Lebanon Sends Troops South

MARJAYOUN, Lebanon -- Lebanese troops, tanks and armored vehicles deployed south of the Litani River on Thursday, a key provision of the United Nations cease-fire plan that ended fighting between Israel and Hezbollah earlier this week. The deployment marks a first step toward extending government control in a region Lebanese troops have kept out of for four decades.

Ten armored carriers mounted on flatbed trucks drove across a newly installed metal bridge over the river at dawn, escorted by several military vehicles. The bridge was built by the army to replace a structure bombed by Israeli warplanes during the 34-day offensive.

Lebanon's Cabinet on Wednesday approved the plan to deploy army troops south of the Litani River, but the government said soldiers would not hunt down Hezbollah guerrillas in a bid to disarm the fighters who fiercely resisted the Israeli invasion.

"There will be no confrontation between the army and brothers in Hezbollah. ... That is not the army's mission," Lebanese Information Minister Ghazi Aridi said after the two-hour Cabinet meeting. "They are not going to chase or, God forbid, exact revenge [on Hezbollah]."

The deployment, while falling short of UN and Israeli insistence on Hezbollah's disarmament, is major step in meeting demands that militants be removed from the Jewish state's northern frontier. The army deployment marks the extension of government sovereignty over the whole country for the first time since 1969, when a weak Lebanese government sanctioned Palestinian guerrilla cross-border attacks on Israel.

Israeli Foreign Ministry spokesman Mark Regev said Israel was keeping its commitments in the UN cease-fire resolution and expected Lebanon to do the same. "That resolution clearly calls for the creation of a Hezbollah-free zone south of the Litani River, and anything less would mean that the resolution is not being implemented," he said.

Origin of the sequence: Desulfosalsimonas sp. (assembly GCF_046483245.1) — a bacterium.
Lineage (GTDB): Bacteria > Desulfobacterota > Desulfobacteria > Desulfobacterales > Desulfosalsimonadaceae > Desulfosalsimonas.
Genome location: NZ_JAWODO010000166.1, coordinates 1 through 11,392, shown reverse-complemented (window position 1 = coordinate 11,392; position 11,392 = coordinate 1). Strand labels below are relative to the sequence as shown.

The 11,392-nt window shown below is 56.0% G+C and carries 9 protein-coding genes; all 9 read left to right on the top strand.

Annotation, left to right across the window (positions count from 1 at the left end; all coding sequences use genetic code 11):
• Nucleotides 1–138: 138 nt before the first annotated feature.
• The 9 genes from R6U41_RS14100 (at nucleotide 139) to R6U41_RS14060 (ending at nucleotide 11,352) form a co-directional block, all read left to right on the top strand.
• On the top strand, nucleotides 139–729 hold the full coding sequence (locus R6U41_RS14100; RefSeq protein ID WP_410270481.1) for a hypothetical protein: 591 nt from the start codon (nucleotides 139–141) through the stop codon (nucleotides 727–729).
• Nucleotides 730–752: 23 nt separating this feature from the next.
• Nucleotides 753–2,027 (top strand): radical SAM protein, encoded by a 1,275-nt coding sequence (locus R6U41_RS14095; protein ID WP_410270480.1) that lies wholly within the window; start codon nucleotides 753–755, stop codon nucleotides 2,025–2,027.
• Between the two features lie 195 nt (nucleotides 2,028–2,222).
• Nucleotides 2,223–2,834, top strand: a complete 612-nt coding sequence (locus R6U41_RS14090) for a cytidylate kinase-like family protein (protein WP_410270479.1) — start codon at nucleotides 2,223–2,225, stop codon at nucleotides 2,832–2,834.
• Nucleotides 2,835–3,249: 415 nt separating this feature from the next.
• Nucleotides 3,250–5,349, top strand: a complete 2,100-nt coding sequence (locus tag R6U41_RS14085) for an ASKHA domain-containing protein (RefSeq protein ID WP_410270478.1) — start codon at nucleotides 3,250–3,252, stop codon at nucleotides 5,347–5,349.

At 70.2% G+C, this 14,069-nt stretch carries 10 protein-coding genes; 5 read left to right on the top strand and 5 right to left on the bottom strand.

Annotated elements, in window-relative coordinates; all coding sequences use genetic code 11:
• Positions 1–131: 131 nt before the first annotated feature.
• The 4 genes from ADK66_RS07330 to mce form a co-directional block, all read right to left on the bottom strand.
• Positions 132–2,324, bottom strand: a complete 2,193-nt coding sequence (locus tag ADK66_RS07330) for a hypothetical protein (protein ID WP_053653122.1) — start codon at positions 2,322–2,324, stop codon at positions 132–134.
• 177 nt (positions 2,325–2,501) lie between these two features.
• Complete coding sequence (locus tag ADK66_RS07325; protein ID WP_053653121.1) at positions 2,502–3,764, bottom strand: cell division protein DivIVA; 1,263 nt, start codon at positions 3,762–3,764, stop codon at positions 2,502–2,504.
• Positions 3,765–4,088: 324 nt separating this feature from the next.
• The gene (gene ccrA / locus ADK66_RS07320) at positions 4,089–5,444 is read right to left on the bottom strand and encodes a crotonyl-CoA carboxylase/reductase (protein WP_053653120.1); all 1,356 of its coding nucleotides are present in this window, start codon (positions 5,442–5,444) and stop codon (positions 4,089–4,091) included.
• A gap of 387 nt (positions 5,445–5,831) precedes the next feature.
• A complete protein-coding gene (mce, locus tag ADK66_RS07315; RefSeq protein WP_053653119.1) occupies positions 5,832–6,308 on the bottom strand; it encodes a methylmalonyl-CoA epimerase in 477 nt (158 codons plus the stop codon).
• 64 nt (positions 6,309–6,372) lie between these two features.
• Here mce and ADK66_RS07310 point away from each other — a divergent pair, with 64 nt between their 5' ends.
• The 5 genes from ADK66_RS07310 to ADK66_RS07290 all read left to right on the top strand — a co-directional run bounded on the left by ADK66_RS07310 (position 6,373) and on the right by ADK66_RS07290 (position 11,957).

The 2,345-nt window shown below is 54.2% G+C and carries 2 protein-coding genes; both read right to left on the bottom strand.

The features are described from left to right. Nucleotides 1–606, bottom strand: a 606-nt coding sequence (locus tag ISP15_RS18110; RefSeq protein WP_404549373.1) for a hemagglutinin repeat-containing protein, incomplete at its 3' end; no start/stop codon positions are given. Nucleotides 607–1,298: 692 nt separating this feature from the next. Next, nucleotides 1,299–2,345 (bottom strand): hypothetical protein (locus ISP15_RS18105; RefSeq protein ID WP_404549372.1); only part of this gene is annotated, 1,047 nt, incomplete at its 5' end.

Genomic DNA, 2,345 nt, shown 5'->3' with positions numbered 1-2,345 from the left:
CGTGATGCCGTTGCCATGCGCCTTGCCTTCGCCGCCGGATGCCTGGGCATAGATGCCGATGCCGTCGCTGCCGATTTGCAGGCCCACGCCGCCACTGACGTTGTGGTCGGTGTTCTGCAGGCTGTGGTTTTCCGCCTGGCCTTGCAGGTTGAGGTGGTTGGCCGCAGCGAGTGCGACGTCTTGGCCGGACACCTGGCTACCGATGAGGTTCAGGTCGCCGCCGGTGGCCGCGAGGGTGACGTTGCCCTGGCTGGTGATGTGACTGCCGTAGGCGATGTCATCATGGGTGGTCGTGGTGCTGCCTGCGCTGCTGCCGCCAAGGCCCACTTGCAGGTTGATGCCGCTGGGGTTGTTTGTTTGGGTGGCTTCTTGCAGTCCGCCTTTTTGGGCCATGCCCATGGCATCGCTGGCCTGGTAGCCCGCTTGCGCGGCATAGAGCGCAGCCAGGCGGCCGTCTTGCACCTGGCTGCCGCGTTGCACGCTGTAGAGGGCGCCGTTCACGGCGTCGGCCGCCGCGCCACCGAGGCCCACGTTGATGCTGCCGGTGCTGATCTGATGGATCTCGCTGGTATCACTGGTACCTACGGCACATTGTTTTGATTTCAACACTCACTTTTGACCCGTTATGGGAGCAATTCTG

Under the UN cease-fire agreement, which has been in effect since Monday, Israel was to transfer control of its positions in south Lebanon to the UN force known as UNIFIL, which would then turn them over to the Lebanese army. The UN plan calls for the Lebanese force to reach 15,000 and to be joined eventually by an equal number of international peacekeepers to patrol the region between the Israeli border and the Litani River. The government has been assembling thousands of troops north of the Litani during the last few days.

In Marjayoun, a key town near the Israeli border that was briefly occupied by Israeli forces during their incursion into Lebanon last week, flatbed trucks carrying a total of 20 Lebanese tanks arrived along with a dozen trucks loaded with troops and hoisting the Lebanese flag. The convoy drove through the destroyed part of the town.

Residents welcomed Lebanese troops in Marjayoun and nearby villages, a largely Christian area where Hezbollah's Shiite Muslim militants have little support. "I feel safer now," said Shadi Shammas, a 30-year-old Marjayoun native. "The army before was not like now. Now, if Hezbollah has guns, the army can take them, and that wasn't the case before."

"Today is a new beginning for us in south Lebanon," said George Najm, 23, from nearby Qlaia.